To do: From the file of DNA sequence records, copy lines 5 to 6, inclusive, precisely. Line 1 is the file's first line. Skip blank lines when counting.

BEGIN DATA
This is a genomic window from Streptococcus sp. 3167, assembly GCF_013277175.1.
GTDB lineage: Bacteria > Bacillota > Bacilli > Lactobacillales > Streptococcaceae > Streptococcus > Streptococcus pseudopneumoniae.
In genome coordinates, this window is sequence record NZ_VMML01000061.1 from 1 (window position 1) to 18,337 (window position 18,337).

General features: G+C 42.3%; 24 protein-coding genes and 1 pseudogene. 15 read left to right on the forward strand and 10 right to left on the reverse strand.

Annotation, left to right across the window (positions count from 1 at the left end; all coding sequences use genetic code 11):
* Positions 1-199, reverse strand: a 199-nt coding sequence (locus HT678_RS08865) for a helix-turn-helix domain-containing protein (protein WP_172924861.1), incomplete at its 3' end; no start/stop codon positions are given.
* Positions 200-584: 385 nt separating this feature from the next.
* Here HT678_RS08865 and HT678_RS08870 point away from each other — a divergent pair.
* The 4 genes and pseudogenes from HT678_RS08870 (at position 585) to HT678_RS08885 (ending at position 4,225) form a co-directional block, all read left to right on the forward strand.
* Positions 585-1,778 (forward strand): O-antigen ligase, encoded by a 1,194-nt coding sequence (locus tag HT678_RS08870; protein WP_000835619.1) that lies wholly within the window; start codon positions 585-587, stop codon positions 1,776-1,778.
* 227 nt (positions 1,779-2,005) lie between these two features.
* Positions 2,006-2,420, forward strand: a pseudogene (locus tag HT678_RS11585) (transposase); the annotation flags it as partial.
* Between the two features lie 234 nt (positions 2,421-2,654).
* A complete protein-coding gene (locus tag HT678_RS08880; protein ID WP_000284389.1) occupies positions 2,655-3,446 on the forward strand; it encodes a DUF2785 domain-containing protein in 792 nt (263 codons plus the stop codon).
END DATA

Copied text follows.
Annotation, left to right across the window (positions count from 1 at the left end; all coding sequences use genetic code 11):
* Positions 1-199, reverse strand: a 199-nt coding sequence (locus HT678_RS08865) for a helix-turn-helix domain-containing protein (protein WP_172924861.1), incomplete at its 3' end; no start/stop codon positions are given.